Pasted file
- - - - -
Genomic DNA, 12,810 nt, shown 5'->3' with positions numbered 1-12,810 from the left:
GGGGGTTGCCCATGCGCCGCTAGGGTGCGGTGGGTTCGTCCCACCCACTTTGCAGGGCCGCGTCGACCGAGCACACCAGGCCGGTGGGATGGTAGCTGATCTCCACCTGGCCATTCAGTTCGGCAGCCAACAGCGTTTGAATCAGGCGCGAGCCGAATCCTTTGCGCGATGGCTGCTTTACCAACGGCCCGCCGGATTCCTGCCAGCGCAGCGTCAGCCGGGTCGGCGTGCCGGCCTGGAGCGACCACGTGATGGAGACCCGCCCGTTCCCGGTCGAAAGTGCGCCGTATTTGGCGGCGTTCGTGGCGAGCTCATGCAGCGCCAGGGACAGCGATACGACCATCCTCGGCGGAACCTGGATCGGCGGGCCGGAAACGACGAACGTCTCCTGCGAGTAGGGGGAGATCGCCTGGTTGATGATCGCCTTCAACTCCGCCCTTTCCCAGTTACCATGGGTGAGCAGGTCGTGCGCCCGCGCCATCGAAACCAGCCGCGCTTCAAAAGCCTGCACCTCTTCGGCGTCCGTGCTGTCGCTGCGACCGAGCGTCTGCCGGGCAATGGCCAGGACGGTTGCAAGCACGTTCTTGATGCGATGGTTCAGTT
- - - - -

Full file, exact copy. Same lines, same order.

Genomic DNA, 12,810 nt, shown 5'->3' with positions numbered 1-12,810 from the left:
GGGGGTTGCCCATGCGCCGCTAGGGTGCGGTGGGTTCGTCCCACCCACTTTGCAGGGCCGCGTCGACCGAGCACACCAGGCCGGTGGGATGGTAGCTGATCTCCACCTGGCCATTCAGTTCGGCAGCCAACAGCGTTTGAATCAGGCGCGAGCCGAATCCTTTGCGCGATGGCTGCTTTACCAACGGCCCGCCGGATTCCTGCCAGCGCAGCGTCAGCCGGGTCGGCGTGCCGGCCTGGAGCGACCACGTGATGGAGACCCGCCCGTTCCCGGTCGAAAGTGCGCCGTATTTGGCGGCGTTCGTGGCGAGCTCATGCAGCGCCAGGGACAGCGATACGACCATCCTCGGCGGAACCTGGATCGGCGGGCCGGAAACGACGAACGTCTCCTGCGAGTAGGGGGAGATCGCCTGGTTGATGATCGCCTTCAACTCCGCCCTTTCCCAGTTACCATGGGTGAGCAGGTCGTGCGCCCGCGCCATCGAAACCAGCCGCGCTTCAAAAGCCTGCACCTCTTCGGCGTCCGTGCTGTCGCTGCGACCGAGCGTCTGCCGGGCAATGGCCAGGACGGTTGCAAGCACGTTCTTGATGCGATGGTTCAGTT